That hasn’t been especially useful to know as I am usually reasonably self-aware during longer, steady-state efforts. However, having said that, once I get above 90 or 105 minutes then my relative lack of training at those (running) durations might mean that my PACE is not necessarily a useful guide to what is going on in my body. My inclination would be to slow down and the Hex would help me quantify if I need to do that.
This Winter in the UK has mostly been warm enough and dry enough to still go out on roads most of the time. Consequently my ‘structured’ training plan has revolved around translating ‘N’ minutes of high intensity work into an appropriate nearby hill. I’m lucky to have 1, 2, 3, 4 and 5 minute hills all close by. If I was on a turbo trainer I would probably be doing more controlled efforts but I have just been going flat-out to try to either get a power-duration PB or to improve my STRAVA position on the relevent hill.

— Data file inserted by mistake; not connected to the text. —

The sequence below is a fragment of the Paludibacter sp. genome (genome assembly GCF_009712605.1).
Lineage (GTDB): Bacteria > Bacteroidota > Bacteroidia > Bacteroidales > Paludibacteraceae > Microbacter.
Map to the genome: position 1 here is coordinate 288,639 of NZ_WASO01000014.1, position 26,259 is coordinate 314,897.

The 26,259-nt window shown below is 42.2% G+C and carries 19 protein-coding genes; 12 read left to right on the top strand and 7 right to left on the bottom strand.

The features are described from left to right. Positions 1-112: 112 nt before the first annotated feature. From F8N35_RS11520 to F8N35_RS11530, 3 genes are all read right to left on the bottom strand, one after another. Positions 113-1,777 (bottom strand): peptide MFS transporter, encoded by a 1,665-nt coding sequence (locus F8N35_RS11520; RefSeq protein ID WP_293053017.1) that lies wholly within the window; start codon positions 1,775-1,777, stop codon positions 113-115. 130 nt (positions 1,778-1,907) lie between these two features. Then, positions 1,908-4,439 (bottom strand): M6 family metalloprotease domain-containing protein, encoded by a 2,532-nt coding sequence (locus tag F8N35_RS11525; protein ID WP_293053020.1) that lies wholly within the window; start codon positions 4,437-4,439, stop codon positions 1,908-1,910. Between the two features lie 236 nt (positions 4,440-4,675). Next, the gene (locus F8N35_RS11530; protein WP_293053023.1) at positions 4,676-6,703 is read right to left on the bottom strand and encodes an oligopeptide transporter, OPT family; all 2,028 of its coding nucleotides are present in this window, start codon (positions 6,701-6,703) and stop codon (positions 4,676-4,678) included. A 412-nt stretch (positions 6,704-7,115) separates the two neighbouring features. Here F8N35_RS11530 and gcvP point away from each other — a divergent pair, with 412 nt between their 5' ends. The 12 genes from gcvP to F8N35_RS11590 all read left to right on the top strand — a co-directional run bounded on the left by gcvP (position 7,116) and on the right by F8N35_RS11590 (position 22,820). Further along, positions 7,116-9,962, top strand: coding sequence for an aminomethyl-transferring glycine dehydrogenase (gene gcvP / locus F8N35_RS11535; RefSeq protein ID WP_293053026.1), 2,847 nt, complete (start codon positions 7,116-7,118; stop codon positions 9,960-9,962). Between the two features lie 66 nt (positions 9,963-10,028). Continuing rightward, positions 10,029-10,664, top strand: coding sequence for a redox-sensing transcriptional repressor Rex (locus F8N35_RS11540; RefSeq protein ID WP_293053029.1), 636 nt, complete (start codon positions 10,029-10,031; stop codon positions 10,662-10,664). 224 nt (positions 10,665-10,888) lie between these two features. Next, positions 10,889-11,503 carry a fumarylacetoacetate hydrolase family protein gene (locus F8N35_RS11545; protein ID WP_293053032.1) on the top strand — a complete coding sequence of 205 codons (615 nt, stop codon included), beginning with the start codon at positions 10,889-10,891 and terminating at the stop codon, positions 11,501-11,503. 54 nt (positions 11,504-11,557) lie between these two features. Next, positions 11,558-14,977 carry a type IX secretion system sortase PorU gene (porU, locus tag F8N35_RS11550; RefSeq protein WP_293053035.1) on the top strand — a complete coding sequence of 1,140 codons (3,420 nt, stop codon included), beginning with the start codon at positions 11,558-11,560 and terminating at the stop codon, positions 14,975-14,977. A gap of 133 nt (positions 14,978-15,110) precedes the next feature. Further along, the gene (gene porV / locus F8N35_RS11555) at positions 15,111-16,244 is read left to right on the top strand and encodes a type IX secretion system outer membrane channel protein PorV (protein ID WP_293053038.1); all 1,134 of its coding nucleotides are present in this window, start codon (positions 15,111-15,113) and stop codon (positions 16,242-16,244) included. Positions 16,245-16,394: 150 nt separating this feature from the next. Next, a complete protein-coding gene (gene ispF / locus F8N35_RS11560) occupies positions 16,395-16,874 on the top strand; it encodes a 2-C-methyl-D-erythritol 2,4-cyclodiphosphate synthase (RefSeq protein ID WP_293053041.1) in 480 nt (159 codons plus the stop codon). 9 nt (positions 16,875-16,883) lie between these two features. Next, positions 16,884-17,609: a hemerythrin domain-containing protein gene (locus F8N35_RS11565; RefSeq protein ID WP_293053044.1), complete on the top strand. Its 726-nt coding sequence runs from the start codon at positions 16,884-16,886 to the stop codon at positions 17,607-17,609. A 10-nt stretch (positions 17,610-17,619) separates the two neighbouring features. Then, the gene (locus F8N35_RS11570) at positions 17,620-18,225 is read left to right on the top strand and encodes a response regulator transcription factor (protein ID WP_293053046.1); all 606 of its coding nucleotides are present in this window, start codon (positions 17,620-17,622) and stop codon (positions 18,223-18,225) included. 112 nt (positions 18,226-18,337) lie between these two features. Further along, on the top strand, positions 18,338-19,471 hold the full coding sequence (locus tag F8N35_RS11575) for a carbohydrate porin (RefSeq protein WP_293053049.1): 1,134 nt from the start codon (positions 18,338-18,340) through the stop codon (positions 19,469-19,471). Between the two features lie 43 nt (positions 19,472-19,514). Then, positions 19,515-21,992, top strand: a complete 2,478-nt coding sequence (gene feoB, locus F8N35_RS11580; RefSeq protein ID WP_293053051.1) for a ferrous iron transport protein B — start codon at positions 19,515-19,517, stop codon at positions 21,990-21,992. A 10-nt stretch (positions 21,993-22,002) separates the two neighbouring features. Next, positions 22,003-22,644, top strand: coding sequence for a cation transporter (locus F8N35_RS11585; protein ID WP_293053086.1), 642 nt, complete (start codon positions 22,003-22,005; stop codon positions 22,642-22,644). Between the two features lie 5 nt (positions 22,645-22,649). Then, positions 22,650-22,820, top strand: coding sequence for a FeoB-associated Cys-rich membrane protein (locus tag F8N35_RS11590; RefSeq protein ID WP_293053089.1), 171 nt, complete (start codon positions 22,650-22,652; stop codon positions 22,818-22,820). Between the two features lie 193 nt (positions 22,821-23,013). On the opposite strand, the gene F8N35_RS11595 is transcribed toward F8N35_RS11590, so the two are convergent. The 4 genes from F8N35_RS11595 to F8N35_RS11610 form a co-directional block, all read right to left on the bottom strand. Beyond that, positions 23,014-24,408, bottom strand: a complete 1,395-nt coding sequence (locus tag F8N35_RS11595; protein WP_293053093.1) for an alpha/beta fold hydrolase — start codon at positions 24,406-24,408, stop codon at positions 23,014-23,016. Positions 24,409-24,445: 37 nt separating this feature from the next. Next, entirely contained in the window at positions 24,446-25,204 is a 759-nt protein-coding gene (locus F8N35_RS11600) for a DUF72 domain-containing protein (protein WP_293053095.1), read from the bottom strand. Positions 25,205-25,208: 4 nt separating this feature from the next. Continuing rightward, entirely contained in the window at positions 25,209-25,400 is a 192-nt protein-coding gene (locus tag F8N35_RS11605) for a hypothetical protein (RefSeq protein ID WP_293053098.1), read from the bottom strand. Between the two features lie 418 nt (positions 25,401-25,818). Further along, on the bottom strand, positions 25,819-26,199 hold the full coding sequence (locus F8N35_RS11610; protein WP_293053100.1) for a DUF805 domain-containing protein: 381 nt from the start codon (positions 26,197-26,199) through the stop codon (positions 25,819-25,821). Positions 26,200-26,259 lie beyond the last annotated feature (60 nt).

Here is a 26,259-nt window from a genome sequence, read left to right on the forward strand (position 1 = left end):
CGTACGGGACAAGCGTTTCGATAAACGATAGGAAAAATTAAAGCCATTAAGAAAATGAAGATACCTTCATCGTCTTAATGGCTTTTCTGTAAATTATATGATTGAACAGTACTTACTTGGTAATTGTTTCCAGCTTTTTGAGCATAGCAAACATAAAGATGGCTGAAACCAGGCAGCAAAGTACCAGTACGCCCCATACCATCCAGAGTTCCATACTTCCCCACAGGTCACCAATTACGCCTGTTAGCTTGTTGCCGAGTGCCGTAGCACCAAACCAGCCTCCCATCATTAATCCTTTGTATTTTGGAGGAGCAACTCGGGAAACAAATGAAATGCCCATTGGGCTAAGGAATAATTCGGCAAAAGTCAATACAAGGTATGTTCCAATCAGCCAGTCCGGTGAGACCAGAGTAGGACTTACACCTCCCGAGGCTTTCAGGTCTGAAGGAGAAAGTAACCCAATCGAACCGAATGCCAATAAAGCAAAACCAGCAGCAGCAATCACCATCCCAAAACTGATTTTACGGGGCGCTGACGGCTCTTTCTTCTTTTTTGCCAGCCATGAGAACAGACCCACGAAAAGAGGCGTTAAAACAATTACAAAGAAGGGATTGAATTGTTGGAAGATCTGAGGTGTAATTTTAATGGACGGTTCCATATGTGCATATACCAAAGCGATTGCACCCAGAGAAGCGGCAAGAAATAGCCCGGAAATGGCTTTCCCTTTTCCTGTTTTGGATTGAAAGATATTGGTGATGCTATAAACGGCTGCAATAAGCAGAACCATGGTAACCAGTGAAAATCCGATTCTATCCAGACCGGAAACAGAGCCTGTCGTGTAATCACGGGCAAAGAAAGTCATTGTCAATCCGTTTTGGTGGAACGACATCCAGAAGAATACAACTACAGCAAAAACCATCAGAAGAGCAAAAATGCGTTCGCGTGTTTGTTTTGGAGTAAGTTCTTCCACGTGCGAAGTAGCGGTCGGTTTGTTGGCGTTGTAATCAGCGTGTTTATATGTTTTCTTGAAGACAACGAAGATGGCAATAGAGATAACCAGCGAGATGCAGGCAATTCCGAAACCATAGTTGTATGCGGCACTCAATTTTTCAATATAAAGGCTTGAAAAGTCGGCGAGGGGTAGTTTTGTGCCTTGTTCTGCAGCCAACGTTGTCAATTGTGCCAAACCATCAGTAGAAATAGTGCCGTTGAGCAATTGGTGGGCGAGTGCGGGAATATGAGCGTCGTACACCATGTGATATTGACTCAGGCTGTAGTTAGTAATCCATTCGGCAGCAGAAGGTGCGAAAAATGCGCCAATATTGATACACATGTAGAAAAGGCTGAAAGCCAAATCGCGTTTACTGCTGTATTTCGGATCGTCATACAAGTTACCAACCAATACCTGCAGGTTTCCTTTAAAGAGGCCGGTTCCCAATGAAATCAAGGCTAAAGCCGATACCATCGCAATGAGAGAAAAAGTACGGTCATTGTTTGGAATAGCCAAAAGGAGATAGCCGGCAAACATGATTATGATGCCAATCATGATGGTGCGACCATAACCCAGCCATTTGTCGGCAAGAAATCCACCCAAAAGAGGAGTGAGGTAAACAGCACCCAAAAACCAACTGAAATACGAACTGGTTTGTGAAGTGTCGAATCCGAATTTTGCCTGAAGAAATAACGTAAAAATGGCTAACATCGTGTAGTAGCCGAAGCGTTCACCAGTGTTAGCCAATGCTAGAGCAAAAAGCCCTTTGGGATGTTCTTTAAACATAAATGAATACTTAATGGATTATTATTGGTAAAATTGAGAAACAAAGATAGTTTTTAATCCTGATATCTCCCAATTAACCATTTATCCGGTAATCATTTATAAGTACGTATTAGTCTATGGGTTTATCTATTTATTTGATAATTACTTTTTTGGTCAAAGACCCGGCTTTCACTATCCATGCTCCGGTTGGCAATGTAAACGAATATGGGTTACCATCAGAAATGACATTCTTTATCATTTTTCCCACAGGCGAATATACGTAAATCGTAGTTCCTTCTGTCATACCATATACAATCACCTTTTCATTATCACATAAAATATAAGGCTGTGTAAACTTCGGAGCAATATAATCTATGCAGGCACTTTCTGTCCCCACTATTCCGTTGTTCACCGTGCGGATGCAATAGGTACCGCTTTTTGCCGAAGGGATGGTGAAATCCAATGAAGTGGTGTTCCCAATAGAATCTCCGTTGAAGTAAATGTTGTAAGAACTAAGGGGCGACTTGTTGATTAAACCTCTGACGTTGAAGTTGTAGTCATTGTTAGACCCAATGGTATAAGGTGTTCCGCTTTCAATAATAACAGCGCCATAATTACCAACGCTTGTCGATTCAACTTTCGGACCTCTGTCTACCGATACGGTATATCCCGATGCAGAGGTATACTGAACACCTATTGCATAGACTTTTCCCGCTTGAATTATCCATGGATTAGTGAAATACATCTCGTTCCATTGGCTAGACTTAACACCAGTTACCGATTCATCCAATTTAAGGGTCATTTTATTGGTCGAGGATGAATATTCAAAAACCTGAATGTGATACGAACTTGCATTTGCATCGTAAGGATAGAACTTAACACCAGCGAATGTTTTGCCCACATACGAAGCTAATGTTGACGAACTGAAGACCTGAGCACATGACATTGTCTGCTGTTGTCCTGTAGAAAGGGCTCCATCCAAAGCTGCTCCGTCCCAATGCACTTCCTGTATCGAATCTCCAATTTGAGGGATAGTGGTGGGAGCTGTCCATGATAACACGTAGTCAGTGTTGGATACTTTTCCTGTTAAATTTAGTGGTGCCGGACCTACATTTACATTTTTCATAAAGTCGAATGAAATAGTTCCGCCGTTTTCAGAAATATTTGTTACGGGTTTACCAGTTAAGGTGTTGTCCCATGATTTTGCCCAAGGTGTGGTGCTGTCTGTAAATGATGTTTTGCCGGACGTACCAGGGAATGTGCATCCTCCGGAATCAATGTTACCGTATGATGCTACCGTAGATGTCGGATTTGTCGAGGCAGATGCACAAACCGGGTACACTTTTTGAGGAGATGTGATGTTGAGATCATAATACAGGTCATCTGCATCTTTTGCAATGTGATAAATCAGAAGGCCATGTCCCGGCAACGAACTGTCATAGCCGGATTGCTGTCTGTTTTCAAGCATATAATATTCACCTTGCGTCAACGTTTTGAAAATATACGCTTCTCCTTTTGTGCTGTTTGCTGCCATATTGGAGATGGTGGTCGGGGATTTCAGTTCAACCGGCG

So the fact that the Hex has gone red is irrelevant. I know where the end of the hill is and that is where I have to keep trying for until I get there.
Nevertheless, I have been looking at the Hex in these ‘interval’ scenarios but mostly to check on the recovery. 5 minutes uphill is usually over 5 minutes coming down the hill by the time I’ve got my breath back, turned around and returned slowly to the bottom. So I’ve ALWAYS recovered, almost by sheer definition of the time taken. However the Hex gives an idea of what ‘recovered’ means. The SmO2 might be 65%, 70%, 70%, 68%, 67% and then 63%. Something like that. But the sharp drop off in recovery to 63% quantifies the ‘I’m knackered’ feeling and all that might come with that…such as an excuse to go home! My work here is done.
The Hex is a little on the large size but it’s alright. It seems to hide itself nicely under all my cycling shorts. However my shorter running shorts seem to not quite be able to hide it and the Hex occasionally pokes out. No problems.
The one issue I have with wearability is that the velcro can rub into the skin if not exactly correctly aligned before the workout.